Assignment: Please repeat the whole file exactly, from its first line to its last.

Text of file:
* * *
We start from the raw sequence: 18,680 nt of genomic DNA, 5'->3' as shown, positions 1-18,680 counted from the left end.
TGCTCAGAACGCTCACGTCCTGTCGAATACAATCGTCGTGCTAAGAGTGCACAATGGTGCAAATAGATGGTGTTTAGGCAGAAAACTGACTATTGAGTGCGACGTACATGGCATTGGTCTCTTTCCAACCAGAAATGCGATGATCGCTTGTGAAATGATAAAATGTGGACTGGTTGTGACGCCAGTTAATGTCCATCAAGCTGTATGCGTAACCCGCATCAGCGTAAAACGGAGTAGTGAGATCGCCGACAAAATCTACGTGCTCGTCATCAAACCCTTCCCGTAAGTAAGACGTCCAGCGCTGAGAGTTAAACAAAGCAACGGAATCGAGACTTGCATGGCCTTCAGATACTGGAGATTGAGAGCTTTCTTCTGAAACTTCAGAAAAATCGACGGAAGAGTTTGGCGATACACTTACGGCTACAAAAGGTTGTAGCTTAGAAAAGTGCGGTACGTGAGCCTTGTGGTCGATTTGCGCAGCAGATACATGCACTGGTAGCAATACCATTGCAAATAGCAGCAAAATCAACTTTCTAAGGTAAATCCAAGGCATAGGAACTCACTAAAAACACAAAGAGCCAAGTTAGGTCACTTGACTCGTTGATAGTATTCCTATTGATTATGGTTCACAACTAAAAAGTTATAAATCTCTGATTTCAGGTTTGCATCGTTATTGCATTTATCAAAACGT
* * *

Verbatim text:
We start from the raw sequence: 18,680 nt of genomic DNA, 5'->3' as shown, positions 1-18,680 counted from the left end.
TGCTCAGAACGCTCACGTCCTGTCGAATACAATCGTCGTGCTAAGAGTGCACAATGGTGCAAATAGATGGTGTTTAGGCAGAAAACTGACTATTGAGTGCGACGTACATGGCATTGGTCTCTTTCCAACCAGAAATGCGATGATCGCTTGTGAAATGATAAAATGTGGACTGGTTGTGACGCCAGTTAATGTCCATCAAGCTGTATGCGTAACCCGCATCAGCGTAAAACGGAGTAGTGAGATCGCCGACAAAATCTACGTGCTCGTCATCAAACCCTTCCCGTAAGTAAGACGTCCAGCGCTGAGAGTTAAACAAAGCAACGGAATCGAGACTTGCATGGCCTTCAGATACTGGAGATTGAGAGCTTTCTTCTGAAACTTCAGAAAAATCGACGGAAGAGTTTGGCGATACACTTACGGCTACAAAAGGTTGTAGCTTAGAAAAGTGCGGTACGTGAGCCTTGTGGTCGATTTGCGCAGCAGATACATGCACTGGTAGCAATACCATTGCAAATAGCAGCAAAATCAACTTTCTAAGGTAAATCCAAGGCATAGGAACTCACTAAAAACACAAAGAGCCAAGTTAGGTCACTTGACTCGTTGATAGTATTCCTATTGATTATGGTTCACAACTAAAAAGTTATAAATCTCTGATTTCAGGTTTGCATCGTTATTGCATTTATCAAAACGT